Margaretta reached out to stroke her son's round, pale face with the back of her finger. His wide, golden eyes wandered to meet his mother's, sending a chill down her spine. She felt great love for him, but in a way, she also felt a primal fear. She was a mother. This was her child. Should she be scared of this new responsibility, or scared that she wouldn’t have the privilege of raising him? Diavolo grabbed her finger, gripping it steadfastly without breaking eye contact.
"He's strong," Margaretta sang happily, the residual pain beginning to dull in the immense wave of oxytocin. Her pupils dilated heavily, nearly muting the slight terror locked away forever in her heart. Even if he had to grow up without her, which he certainly would, she was convinced that he would be just fine.
"Well, he'd better be if he took two years to grow," the brown haired guard chuckled, trying to lighten the mood. She bent over to observe the two, feeling a tragic smile form on her face. She didn't want to be the one responsible for splitting them up, but nothing could be done. "Do you have any family? Besides little Diavolo, of course."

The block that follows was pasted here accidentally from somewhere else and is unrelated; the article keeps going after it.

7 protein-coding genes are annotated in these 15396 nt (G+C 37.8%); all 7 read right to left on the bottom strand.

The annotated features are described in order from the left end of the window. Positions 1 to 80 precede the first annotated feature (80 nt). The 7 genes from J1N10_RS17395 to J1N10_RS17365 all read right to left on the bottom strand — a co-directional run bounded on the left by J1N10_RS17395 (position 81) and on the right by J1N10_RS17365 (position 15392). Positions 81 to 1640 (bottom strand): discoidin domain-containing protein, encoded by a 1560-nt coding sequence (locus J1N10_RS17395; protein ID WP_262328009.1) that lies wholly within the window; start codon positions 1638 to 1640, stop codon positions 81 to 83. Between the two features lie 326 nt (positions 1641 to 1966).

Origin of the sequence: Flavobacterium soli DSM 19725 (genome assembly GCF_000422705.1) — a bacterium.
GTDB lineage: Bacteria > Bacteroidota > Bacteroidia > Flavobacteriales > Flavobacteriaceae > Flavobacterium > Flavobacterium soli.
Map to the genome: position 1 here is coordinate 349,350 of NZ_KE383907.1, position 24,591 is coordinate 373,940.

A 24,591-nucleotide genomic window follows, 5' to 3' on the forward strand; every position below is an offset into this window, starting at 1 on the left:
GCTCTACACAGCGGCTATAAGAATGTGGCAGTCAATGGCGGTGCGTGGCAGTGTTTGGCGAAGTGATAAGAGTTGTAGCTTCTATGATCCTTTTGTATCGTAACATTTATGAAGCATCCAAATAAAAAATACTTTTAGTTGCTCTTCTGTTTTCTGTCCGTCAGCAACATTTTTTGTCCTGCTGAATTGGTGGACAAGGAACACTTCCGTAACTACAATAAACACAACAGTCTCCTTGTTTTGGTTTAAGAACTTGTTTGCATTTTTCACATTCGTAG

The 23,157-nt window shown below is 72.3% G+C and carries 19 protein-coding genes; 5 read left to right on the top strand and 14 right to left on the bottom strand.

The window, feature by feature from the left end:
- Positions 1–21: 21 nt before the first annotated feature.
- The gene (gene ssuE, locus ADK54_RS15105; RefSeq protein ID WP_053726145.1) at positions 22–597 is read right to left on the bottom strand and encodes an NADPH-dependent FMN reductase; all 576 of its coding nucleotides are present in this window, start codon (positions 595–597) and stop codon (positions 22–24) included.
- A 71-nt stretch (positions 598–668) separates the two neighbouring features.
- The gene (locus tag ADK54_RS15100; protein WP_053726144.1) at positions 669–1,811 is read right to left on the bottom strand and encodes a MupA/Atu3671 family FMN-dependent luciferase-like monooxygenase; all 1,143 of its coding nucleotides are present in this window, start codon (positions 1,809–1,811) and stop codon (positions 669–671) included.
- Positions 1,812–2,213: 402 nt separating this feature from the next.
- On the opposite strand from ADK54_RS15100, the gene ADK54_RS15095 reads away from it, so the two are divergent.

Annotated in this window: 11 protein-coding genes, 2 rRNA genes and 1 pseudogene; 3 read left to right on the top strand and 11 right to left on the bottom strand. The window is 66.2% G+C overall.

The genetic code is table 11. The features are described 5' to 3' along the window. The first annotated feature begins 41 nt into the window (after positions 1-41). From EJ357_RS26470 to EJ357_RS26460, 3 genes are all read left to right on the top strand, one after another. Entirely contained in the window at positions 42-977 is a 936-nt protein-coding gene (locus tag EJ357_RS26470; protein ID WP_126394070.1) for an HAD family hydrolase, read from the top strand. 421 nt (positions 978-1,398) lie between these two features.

"No," Margaretta shook her head, slowly regaining strength in her voice. "If I had any family, I wouldn't have ended up here, would I?" She chuckled wistfully, regretting it as the pain bit once more.
"We'll… find someone to adopt him. He'll grow up healthy and happy. I promise." The brown haired guard couldn't truly uphold that, but her saying that made them both feel a bit better.
"I… I don't want to leave him…" Margaretta reached out with both her hands, silently pleading for the dark haired woman to let her hold her baby boy just once. The guard nodded, sympathizing with her desperation, and moved ever so slightly forward to allow Margaretta to wrap her hands around the child. Weakly, and with great assistance, she lifted Diavolo up and sat him on her stomach, slowly laying him down to rest on her chest. For the first time, he closed his eyes. Almost mechanically, his eyelids descended, and he began to drift to sleep.
"You only have eight more years to your sentence." The brown haired guard knelt next to Margaretta, speaking softly so as not to disturb her or the baby. "You can see him when you get out, okay? And maybe, you could be part of his life again, if that's what he wants."
"Miss…? What's your name?" Margaretta stroked Diavolo's hair as he spoke, the sharp pink hue a perfect match to his father's.
"My name is Martha. Martha Cuore." The guard pressed a hand to her heart, feeling genuinely honorable. It seemed investing herself in this prisoner’s plight may have been her greatest act of service since she graduated. She wanted to help, truly. In any way she could.